Clinical use of miniscrew implants as orthodontic anchorage: success rates and postoperative discomfort

Shingo Kuroda, Yasuyo Sugawara, Toru Deguchi, Hee-Moon Kyung, Teruko Takano-Yamamoto
American Journal of Orthodontics and Dentofacial Orthopedics 2007, 131 (1): 9-15

INTRODUCTION: In this study, we evaluated the clinical usefulness of miniscrews as orthodontic anchorage. We examined their success rates, analyzed factors associated with their stability, and evaluated patients' postoperative pain and discomfort with a retrospective questionnaire.

METHODS: Seventy-five patients, 116 titanium screws of 2 types, and 38 miniplates were retrospectively examined. Each patient was given a questionnaire that included a visual analog scale to indicate discomfort after implantation.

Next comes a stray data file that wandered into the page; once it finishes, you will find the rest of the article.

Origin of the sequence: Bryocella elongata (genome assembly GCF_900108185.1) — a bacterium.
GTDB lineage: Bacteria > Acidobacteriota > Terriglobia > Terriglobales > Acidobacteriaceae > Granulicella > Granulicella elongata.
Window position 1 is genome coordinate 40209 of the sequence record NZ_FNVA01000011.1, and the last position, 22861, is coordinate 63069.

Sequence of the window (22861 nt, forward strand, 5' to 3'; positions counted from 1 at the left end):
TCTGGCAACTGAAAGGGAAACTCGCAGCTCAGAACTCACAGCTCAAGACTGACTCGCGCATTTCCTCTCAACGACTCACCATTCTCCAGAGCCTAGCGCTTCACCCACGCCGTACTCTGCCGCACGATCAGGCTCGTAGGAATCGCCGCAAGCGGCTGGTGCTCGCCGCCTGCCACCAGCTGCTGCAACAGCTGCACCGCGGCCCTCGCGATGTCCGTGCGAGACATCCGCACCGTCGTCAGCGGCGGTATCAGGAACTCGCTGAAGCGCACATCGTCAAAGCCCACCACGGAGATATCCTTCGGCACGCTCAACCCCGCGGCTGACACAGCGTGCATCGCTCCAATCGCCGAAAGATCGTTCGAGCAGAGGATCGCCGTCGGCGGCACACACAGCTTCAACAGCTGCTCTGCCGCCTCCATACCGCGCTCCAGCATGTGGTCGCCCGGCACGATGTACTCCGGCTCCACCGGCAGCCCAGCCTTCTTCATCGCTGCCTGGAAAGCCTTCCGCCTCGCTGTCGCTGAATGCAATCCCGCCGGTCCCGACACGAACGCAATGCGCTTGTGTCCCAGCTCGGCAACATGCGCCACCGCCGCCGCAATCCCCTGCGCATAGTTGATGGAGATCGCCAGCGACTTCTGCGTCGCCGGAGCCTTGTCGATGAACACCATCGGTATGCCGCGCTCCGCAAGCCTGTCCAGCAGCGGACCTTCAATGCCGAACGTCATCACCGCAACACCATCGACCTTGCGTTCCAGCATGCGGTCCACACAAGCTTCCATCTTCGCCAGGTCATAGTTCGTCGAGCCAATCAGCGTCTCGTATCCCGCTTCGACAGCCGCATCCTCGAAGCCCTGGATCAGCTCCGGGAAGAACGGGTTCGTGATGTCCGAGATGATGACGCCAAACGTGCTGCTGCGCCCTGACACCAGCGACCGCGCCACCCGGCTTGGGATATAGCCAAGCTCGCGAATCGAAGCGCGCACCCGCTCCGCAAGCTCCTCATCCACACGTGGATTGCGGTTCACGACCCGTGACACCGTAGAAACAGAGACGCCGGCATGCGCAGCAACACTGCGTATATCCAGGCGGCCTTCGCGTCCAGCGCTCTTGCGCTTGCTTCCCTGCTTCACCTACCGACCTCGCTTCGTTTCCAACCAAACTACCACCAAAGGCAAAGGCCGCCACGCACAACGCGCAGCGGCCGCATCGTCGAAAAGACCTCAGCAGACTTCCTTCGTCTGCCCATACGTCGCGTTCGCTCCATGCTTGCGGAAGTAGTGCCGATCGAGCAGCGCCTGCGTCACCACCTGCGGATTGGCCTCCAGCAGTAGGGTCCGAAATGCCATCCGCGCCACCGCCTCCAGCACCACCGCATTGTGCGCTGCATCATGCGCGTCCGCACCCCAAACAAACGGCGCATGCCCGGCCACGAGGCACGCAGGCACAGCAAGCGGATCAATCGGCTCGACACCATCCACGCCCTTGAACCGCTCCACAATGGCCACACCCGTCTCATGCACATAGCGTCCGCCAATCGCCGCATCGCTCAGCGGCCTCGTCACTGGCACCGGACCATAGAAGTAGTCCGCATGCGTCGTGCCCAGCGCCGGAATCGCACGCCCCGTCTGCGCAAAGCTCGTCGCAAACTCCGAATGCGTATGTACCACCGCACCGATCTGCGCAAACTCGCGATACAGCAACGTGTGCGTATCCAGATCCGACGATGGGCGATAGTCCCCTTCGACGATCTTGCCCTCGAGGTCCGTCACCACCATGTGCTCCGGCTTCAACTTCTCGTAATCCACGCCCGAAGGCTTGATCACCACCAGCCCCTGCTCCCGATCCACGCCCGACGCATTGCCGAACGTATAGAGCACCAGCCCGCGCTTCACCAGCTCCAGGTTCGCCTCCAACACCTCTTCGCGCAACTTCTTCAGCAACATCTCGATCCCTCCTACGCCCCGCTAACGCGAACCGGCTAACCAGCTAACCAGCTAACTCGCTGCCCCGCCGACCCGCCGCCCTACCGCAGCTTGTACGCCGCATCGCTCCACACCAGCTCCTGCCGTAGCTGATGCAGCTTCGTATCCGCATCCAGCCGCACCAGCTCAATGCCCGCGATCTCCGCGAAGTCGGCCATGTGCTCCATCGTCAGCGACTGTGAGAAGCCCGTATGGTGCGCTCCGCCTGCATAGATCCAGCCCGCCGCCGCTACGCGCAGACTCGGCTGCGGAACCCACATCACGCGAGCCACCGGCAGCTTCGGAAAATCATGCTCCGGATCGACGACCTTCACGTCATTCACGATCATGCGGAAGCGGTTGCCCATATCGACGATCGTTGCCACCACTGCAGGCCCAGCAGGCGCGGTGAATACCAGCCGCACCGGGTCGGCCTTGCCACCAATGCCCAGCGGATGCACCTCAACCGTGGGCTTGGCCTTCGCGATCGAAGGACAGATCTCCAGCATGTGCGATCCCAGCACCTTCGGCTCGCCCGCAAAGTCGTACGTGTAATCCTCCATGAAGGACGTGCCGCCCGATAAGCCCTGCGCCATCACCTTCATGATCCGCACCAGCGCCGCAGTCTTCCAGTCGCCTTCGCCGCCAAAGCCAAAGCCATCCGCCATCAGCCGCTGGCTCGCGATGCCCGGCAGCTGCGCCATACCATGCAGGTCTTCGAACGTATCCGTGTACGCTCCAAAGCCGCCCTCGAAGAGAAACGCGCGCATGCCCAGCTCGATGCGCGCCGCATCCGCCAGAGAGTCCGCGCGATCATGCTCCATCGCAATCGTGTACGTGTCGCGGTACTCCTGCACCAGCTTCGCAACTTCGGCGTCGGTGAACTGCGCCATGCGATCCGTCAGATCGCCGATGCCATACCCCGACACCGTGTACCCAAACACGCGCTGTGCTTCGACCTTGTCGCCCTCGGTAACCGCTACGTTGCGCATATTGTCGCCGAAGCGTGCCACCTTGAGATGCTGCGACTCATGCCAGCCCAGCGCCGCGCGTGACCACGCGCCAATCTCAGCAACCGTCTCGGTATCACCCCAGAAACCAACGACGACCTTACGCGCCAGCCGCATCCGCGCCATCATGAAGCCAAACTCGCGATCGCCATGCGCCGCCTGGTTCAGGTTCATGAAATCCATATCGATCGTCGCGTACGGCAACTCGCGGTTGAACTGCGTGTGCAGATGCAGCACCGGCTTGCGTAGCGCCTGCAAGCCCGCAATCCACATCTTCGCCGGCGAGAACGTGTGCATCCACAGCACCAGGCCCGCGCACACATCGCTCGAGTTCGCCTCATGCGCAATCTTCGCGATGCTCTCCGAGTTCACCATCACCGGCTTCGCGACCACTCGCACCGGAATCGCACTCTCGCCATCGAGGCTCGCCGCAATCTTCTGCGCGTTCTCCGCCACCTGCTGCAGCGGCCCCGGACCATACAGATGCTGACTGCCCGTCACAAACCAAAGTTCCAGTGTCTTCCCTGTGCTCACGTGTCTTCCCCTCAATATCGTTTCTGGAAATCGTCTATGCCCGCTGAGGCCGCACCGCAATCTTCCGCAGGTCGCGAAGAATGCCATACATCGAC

RESULTS: The success rate for each type of implant was greater than 80%. The analysis of 79 miniscrews with a 1.3-mm diameter showed no significant correlations between success rate and these variables: age, sex, mandibular plane angle, anteroposterior jaw-base relationship, control of periodontitis, temporomandibular disorder symptoms, loading, and screw length. Most patients receiving titanium screws or miniplates with mucoperiosteal-flap surgery reported pain, but half of the patients receiving miniscrews without flap surgery did not report feeling pain at any time after placement. In addition, patients with miniscrews reported minimal discomfort due to swelling, speech difficulty, and difficulty in chewing.

CONCLUSIONS: Miniscrews placed without flap surgery have high success rates with less pain and discomfort after surgery than miniscrews placed with flap surgery or miniplates placed with either procedure.

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